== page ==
OFL Sorts Mill Goudy TT 24px 16px 12px
Old Standard TT 21px 14px 11px
Reenie Beanie 30px 21px 16px
Tangerine 42px 36px 24px
Vollkorn 24px 18px 14x
Yanone Kaffeesatz 24px 18px 14px

Again I didn’t bother creating a list for Mac. If you are working on Windows you can use Safari to see what the rendering will look like on a Mac. Macs render type in a more consistent manner: as it decreases in size at worst it becomes a little more anemic and fuzzy. In the main, if your type is legible on Windows it is legible on a Mac.

Conclusion

Now looking at all these Windows rendering styles you can see how varying typeface legibility is:  some fonts behave well across all rendering like Droid and others preform only good with one type of rendering like Inconsolata, which looks good in standard mode but terrible in ClearType and with font smoothing off.

The Droid Family is the only font in this set that I would use for body text. All others are only suitable for headers or display text. And I would avoid using Inconsolata, Tangerine, Josefin, and Cardo except at really large display sizes (36px or larger).

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4 Comments

  1. Shemanarev has a technical explanation of why Windows’ type hinting does so badly at preserving glyph shapes.

  2. Pingback: blog.marekventur.de » Blog Archive » Google Font Directory in a single zip-file - Notizen und Informationen

  3. Your vision is very simplistic. Let me explain it to you:

    There are 3 types of cleartype: WinXP’s Cleartype, Windows Vista’s Cleartype and Windows 7′s Cleartype (the same as Windows Vista) and Windows 7′ DirectWrite Cleartype.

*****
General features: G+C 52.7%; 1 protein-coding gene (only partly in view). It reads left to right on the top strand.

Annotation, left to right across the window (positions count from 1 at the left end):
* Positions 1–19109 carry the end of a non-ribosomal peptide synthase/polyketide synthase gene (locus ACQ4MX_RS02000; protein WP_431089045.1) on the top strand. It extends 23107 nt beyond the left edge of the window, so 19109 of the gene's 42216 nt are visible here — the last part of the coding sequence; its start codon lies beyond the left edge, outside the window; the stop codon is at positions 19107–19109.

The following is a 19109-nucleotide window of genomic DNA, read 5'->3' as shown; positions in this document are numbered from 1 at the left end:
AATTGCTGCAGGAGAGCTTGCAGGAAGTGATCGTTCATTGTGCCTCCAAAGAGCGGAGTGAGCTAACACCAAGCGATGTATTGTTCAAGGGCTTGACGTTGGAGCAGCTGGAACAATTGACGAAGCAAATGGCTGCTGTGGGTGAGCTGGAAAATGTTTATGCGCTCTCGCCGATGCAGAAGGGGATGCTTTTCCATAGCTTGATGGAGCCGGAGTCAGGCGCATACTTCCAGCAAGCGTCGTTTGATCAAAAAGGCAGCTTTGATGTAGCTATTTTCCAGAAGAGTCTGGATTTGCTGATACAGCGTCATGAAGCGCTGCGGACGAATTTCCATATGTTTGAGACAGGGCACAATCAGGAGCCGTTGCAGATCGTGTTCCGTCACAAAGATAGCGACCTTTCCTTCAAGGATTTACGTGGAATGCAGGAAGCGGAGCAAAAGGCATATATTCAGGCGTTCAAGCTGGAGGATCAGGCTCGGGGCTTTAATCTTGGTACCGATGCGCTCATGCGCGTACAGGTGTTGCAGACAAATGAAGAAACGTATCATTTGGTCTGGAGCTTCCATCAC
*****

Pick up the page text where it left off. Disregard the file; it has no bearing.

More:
By font rendering DNA:

    Internet Explorer v6 to v8: unknown + cleartype
    Internet Explorer v9: unknown + cleartype + directwrite
    Chrome: freetype + skia + cleartype
    Firefox v3: freetype + cairo + cleartype
    Firefox v4: freetype + cairo + harfbuzz + cleartype + directwrite
    Safari: quartz or cleartype (by default in recent versions is cleartype)

    As you see very complicated. The best rendering is with Windows 7 + Firefox 4. The worst is Chrome, awful font rendering!

    Directwrite on windows is an improvement but only Firefox 4 and Internet Explorer will be using it.

    I never use fonts as specified by the web designer. I always override the defaults and choose to use my own fonts.

    The best fonts for windows are fonts designed specially for windows. In Windows 7 case is Segoe.

    The worst about web fonts is that they will not use neither hinting or kerning. Web fonts are unnecessary. Let the choose the font. It will always be the best solution, since the designer can’t control everything given the diversity of rendering alternatives, display/monitor quality and size, and users’ eye problems.

    You should lobby the web browsers manufactures to make it easier for their users to choose their own font!

  4. Thanks Jack for the education! Though obviously you and I have a massive disagreement about who should choose the font.